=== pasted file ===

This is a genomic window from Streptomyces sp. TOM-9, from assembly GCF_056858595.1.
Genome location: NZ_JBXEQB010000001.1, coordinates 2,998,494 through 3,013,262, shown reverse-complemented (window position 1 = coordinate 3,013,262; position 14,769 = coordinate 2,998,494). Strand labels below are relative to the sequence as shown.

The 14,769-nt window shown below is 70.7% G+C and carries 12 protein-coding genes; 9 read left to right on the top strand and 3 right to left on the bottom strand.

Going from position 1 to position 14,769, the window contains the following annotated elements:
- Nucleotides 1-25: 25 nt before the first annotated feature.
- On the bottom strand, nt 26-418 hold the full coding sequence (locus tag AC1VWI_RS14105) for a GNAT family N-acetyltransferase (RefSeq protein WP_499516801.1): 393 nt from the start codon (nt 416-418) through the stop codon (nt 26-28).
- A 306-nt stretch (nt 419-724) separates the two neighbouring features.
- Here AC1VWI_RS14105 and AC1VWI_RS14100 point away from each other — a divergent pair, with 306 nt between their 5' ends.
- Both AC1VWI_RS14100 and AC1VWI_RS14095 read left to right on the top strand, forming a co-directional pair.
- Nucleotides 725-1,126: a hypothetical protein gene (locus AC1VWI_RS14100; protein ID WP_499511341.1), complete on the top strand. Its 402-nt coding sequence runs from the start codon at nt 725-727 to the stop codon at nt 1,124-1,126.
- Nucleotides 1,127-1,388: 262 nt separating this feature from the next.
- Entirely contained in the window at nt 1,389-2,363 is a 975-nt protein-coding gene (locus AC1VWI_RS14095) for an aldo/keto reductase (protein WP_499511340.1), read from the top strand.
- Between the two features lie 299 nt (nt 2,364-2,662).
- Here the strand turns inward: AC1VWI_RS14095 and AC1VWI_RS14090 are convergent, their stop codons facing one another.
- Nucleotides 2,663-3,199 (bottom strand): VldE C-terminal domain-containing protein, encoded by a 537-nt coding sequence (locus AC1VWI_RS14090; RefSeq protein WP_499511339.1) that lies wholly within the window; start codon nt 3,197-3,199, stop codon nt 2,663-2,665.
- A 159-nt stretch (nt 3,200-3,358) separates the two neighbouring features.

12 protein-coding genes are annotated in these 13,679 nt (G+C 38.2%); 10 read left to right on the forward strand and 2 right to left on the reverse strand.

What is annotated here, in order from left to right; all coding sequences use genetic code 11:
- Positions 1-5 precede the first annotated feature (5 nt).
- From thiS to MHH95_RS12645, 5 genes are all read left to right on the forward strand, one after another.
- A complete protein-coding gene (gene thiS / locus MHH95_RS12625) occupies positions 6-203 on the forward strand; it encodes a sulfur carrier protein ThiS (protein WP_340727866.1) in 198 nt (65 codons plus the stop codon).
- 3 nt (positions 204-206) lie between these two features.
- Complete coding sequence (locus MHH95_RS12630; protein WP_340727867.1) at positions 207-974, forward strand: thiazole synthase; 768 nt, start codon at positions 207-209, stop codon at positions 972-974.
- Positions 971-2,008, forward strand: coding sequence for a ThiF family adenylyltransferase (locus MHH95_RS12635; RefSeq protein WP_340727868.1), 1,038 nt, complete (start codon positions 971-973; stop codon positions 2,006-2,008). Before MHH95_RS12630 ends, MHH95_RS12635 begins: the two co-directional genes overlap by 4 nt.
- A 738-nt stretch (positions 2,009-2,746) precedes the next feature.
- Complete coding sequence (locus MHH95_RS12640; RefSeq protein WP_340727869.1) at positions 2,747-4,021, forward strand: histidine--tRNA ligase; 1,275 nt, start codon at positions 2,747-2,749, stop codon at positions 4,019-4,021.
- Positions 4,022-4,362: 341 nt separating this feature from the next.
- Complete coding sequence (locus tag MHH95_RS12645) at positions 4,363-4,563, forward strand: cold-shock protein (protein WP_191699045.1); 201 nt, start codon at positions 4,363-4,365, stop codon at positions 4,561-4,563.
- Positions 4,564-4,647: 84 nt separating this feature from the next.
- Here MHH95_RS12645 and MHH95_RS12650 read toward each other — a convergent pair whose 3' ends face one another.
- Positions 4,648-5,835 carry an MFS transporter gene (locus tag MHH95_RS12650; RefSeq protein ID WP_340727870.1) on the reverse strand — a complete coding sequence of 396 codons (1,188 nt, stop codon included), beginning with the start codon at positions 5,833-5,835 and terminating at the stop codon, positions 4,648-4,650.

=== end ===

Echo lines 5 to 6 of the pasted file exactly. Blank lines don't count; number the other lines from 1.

- Nucleotides 1-25: 25 nt before the first annotated feature.
- On the bottom strand, nt 26-418 hold the full coding sequence (locus tag AC1VWI_RS14105) for a GNAT family N-acetyltransferase (RefSeq protein WP_499516801.1): 393 nt from the start codon (nt 416-418) through the stop codon (nt 26-28).